I think I will go down the Lunt LS60 route but not sure if that will be sooner or later as it is a big increase in price over the Quark. If sooner then I will need to let some other stuff go, namely the FC-100 and FC-76, and I am not sure about that.

I have learned that I really like Ha viewing though 😀

Edited by astro_al
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12 hours ago, astro_al said:

The replacement Quark is going back and I don't have the energy for another round so will be leaving it there. 

I think I will go down the Lunt LS60 route but not sure if that will be sooner or later as it is a big increase in price over the Quark. If sooner then I will need to let some other stuff go, namely the FC-100 and FC-76, and I am not sure about that.

I have learned that I really like Ha viewing though 😀

Thats a real shame.

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  • 2 weeks later...
On 24/06/2020 at 21:41, astro_al said:

The replacement Quark is going back and I don't have the energy for another round so will be leaving it there.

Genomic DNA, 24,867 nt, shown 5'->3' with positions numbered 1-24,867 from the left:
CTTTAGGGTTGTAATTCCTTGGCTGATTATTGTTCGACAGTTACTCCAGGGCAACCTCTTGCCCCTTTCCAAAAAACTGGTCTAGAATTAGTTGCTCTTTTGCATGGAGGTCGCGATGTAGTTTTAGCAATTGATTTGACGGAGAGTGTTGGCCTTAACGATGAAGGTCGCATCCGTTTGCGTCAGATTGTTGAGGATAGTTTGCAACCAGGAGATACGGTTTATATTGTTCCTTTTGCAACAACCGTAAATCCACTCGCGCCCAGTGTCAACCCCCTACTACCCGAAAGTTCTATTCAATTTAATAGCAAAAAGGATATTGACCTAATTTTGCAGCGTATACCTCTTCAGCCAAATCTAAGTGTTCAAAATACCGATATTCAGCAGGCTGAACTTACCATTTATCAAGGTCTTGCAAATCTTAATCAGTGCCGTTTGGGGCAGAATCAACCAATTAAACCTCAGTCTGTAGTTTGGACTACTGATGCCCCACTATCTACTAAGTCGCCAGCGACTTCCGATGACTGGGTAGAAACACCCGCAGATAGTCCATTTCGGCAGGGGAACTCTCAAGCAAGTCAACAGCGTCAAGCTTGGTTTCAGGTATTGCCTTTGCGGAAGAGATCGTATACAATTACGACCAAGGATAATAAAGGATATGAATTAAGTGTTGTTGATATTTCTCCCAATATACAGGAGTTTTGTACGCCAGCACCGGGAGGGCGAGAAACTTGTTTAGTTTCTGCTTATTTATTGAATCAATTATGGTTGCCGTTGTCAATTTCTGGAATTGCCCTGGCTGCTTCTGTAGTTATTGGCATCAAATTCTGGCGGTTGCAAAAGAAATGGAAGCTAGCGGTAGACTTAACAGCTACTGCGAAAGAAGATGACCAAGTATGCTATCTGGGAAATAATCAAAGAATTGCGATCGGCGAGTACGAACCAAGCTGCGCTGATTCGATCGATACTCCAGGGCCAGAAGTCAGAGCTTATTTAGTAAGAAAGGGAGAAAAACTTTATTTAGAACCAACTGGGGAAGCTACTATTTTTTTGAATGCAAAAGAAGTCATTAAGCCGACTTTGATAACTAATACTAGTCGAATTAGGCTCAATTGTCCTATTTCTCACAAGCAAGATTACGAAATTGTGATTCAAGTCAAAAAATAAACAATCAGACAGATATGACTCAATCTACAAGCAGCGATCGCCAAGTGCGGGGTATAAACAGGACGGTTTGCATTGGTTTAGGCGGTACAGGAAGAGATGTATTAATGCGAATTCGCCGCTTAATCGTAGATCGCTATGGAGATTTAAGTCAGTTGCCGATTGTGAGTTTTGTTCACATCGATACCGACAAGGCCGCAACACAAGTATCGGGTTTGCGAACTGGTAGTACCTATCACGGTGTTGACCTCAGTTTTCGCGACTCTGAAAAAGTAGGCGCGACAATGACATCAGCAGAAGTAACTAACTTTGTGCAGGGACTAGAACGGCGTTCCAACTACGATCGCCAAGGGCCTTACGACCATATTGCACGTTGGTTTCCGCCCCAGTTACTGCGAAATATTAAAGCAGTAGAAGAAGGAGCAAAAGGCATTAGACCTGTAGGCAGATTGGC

I think I will go down the Lunt LS60 route but not sure if that will be sooner or later as it is a big increase in price over the Quark. If sooner then I will need to let some other stuff go, namely the FC-100 and FC-76, and I am not sure about that.

I have learned that I really like Ha viewing though 😀

Sorry to hear that.

I'm worried now that mine is actually the same, but that I just don't have the experience to see the problem. I'm still quite happy about mine though. I'll just put my fingers in my ears and go 'lalalalalalaaaa' whenever someone starts talking Lunt, because I simply can't afford it. But quality costs. As is the case with most commercial items.

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1 hour ago, Peter Drew said: